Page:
I've just read a fascinating and eye-opening article online in Touchstone Magazine, called Salt of the Empire--The Role of the Christian Family in Evangelization by Mike Aquilina. He talks about the astonishingly rapid growth of the early Christian Church in the declining Roman Empire--40% per decade. He rightly points out that these Christian converts were not--could not be--of the "cafeteria" variety. Christianity was so heavily persecuted, and went so against the grain of the society of the time, that to be a Christian was serious and life-threatening.
Many of the early converts were women, because women were far better off following the tenants of Christianity than they were under Roman rule. In pagan Rome, girls got married at age 11 or 12 in what was little more than legalized rape. The life expectancy at that time was around age 30 for men, and probably younger for women. A married woman in Rome could expect a lifetime of enforced predatory sexual practices, contraception, abortion and infanticide. Aquilina states, "Of the 600 families who show up in the records from ancient Delphi, only six raised more than one daughter. Though most of those 600 families were quite large, they had all routinely killed their baby girls."
This resulted in a shortage of Roman citizens, especially women. Rome had to bring in soldiers from other countries to fight for them, and, homosexuality began to be considered normal even for married men.
But, for Christians, life was quite different. Husbands and wives tried their best to follow Christ's prescription to genuinely love each other. For Christian wives, there was no danger of such things as contraception, abortion, infanticide, or the normalization of unnatural marital arrangements. As a result of this liberation of love, women began to flock to the Church, and the men followed.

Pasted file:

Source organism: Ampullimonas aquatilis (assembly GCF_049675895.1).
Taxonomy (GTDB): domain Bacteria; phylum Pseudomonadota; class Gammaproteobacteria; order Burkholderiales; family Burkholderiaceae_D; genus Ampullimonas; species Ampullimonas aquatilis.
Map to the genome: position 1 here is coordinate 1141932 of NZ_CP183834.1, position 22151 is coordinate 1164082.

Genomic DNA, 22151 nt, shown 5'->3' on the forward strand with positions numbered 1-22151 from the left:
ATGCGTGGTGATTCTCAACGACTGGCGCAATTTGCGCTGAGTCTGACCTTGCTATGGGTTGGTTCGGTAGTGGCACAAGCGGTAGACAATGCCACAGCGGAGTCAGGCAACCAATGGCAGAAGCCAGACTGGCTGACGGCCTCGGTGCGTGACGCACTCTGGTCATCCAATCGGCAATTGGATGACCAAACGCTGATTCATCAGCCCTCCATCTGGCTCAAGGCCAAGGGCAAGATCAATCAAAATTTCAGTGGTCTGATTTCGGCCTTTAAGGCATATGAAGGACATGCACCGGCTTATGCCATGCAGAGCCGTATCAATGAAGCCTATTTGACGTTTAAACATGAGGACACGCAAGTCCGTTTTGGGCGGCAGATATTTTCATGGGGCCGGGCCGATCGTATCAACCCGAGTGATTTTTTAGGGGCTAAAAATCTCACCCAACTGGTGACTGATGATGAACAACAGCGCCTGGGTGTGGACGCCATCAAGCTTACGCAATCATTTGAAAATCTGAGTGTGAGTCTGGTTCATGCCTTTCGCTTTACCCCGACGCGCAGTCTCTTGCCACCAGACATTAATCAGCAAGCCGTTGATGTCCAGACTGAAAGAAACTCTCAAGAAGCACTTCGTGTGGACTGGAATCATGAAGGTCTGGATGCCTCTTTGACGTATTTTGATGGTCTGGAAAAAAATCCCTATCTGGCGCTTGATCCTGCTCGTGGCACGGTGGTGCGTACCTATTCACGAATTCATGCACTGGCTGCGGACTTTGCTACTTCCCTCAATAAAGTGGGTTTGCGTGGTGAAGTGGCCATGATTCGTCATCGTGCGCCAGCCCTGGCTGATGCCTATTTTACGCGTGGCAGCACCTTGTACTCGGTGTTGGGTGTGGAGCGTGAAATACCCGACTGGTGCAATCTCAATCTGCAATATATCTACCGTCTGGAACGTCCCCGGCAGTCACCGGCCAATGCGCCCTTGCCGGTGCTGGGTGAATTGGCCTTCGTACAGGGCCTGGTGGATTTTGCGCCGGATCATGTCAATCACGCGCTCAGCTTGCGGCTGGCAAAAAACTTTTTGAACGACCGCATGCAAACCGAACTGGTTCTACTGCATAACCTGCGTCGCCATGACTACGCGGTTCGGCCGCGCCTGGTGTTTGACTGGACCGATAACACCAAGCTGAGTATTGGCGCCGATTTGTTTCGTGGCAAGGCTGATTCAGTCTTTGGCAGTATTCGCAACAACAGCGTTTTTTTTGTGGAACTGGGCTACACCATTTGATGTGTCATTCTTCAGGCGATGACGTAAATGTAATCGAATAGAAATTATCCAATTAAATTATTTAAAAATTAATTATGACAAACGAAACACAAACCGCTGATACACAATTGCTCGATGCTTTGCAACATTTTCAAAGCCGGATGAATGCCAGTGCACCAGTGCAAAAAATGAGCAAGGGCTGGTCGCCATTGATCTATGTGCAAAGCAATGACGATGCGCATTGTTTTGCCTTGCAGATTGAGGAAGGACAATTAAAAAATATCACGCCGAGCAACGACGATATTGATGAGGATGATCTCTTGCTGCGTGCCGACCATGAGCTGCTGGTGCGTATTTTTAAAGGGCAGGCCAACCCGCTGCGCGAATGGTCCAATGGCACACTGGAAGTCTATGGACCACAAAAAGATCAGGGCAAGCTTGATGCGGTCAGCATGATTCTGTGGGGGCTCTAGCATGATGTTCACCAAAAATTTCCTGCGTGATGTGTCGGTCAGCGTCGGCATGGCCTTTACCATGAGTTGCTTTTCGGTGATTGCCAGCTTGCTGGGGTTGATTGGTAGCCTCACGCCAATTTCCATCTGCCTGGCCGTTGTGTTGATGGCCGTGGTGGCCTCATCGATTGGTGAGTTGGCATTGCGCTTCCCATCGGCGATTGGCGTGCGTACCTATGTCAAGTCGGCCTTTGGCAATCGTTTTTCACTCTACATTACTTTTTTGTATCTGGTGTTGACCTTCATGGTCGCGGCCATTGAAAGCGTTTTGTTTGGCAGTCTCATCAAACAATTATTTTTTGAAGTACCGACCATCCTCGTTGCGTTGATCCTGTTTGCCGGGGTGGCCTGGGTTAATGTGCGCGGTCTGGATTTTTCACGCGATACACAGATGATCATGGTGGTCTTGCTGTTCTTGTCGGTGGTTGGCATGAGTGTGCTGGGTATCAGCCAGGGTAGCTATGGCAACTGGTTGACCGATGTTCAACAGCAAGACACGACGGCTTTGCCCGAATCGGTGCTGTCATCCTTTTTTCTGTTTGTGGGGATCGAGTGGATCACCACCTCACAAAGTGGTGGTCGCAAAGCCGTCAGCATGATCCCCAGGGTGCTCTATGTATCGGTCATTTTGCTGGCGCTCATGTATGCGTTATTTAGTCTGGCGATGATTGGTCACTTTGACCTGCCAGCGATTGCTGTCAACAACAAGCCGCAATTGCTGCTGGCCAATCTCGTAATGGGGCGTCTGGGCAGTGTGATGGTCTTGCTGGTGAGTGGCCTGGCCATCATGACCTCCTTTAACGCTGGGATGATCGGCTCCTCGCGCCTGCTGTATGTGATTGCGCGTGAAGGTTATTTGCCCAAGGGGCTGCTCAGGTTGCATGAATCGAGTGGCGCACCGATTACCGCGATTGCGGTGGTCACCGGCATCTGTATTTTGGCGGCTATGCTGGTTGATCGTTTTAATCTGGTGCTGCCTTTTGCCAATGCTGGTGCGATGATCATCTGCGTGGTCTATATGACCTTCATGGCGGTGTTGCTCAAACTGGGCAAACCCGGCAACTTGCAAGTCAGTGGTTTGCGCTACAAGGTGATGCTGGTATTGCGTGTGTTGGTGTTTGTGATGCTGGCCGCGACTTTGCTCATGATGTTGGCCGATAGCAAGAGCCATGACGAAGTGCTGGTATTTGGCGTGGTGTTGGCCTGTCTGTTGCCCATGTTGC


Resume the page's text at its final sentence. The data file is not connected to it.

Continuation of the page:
The Christian family, who welcomed all potential members into their lives, followed their Church's edicts to love and treat with respect, not only each other, but strangers in the community as well. When the inevitable natural and man-made disasters cropped up during that time, pagan doctors often fled the area, but Christian families tended the sick and injured.
In the early 2nd century, Letter to Diognetus, the anonymous writer speaks with astonishment about the lifestyles of the early Christians. He muses on their "wonderful and striking way of life."
They marry, as do all [others]; they beget children; but they do not commit infanticide. They have a common table, but not a common bed. . . . They obey the prescribed laws, and at the same time surpass the laws by their lives. They love all men.In case you haven't gasped with recognition while reading this post, we are living in similar times. As a whole, our society has gone completely against the teachings of Christ and the Church. Fifteen minutes flipping through television channels is enough to convince anyone of that. It has come to the point where few practice the fullness of the faith. Christianity has saved civilization before. I think the time has come for that to happen again.